Nasiba Adilova is a street style star and co-founder of The Tot, an e-commerce site with editorial content. Her Instagram @naseebs now touts over 125,000 followers and her distinctive look has graced the pages of Vogue, Elle, Harper’s Bazaar and other glossies. Together with husband Thomas Hartland-Mackie, the Russian-born Dallasite is raising two sons—Thomas “Thom Thom,” 3, and Daniel, 11 months—and doing it in style.
DFWChild: How do you balance running a business with raising two kids?
Nasiba Adilova: I go with the flow and so do my children. I’m a fan of listening to a child’s needs versus imposing what you want on them. Luckily, I have the type of support I need to be able to do that. When I travel for work, I bring my littlest one and a family member or nanny to support me while I’m in meetings. My toddler is in school now so he needs more structure at home. On the weekends, we all have a bit more fun.
C: Did you and your husband always want a big family?
NA: My husband and I are both only children so we wanted a big family. Hopefully, if we’re blessed, we will have one more child.
C: How did your firstborn adjust to having a sibling?
NA: Every child reacts differently, but it’s a huge emotional adjustment. The parallel I’ve been told is to imagine that your partner brought home another woman, and she’s going to live with you now. It’s that hard for children to wrap their minds around a new sibling. Daniel is obsessed with his older brother, but Thom is not that interested in him yet. Once they can play together, I think they’ll both love it.
C: What advice would you give to other expanding families?
NA: Go for what you want and you will figure out how to do it. The more we think about things, the more afraid we are to do them. When I first gave birth, my lactation consultant wisely told me to trust my instincts. The most important thing that children need is love and attention. There’s not one best way to have a family.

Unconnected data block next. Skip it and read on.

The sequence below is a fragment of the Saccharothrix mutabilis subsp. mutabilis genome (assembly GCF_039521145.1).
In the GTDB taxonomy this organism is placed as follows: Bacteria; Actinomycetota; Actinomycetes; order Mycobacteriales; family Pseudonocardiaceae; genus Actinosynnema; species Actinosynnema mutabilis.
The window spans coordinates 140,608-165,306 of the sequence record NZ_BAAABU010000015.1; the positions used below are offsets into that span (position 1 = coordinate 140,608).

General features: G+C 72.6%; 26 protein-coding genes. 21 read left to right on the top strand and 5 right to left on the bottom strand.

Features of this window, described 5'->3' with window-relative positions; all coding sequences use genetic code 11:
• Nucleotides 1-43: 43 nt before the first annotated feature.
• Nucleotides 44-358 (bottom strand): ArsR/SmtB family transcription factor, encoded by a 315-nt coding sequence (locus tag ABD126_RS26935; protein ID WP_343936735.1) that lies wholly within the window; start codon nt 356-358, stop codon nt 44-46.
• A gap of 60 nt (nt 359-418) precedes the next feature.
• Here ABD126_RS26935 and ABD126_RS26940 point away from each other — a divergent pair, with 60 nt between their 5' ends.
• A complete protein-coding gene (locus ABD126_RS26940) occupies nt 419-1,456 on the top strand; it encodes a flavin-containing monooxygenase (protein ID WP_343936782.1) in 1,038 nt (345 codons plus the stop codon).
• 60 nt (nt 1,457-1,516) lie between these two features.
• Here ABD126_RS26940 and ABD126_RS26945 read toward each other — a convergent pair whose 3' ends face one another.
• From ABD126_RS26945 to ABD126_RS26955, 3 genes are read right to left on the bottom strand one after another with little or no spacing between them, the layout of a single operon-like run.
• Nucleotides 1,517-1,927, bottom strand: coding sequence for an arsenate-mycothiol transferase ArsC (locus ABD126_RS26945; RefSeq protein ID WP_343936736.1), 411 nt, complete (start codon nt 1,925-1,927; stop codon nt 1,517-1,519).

C: As an icon in women’s fashion, how do you feel being in a house full of boys?
NA: Because I don’t have a girl, I’m always trying to dress them up. My toddler now rebels and wants to dress in all sports outfits. I protest as much as I can! But he’s starting to develop his own fashion sense.
C: Do you hope your unique fashion sense sets an example for your kids to express themselves?
NA: In how I dress and how I live, I don’t like being like everybody else. I hope that the way I present myself—though some might think it’s wacky—will help my children to think beyond the box that the world tries to put them in. My boys and I spend hours making up stories and games together, and we also host creativity events at The Tot. I want to promote imagination in all children.
C: What advice would you give to working moms?
NA: I know a mother of two who has been a CEO for over 25 years in a very male-dominated marketplace. She attributes her great relationship with her children to being fully present. When she is home and with family, there is no work. When she’s at work, she’s focused on the job. A lot of us moms feel so torn or judge ourselves when we go back to work, but it’s important to stick with your decision—no mom guilt allowed!
This article was originally published in April 2018.
Photography by Carter Rose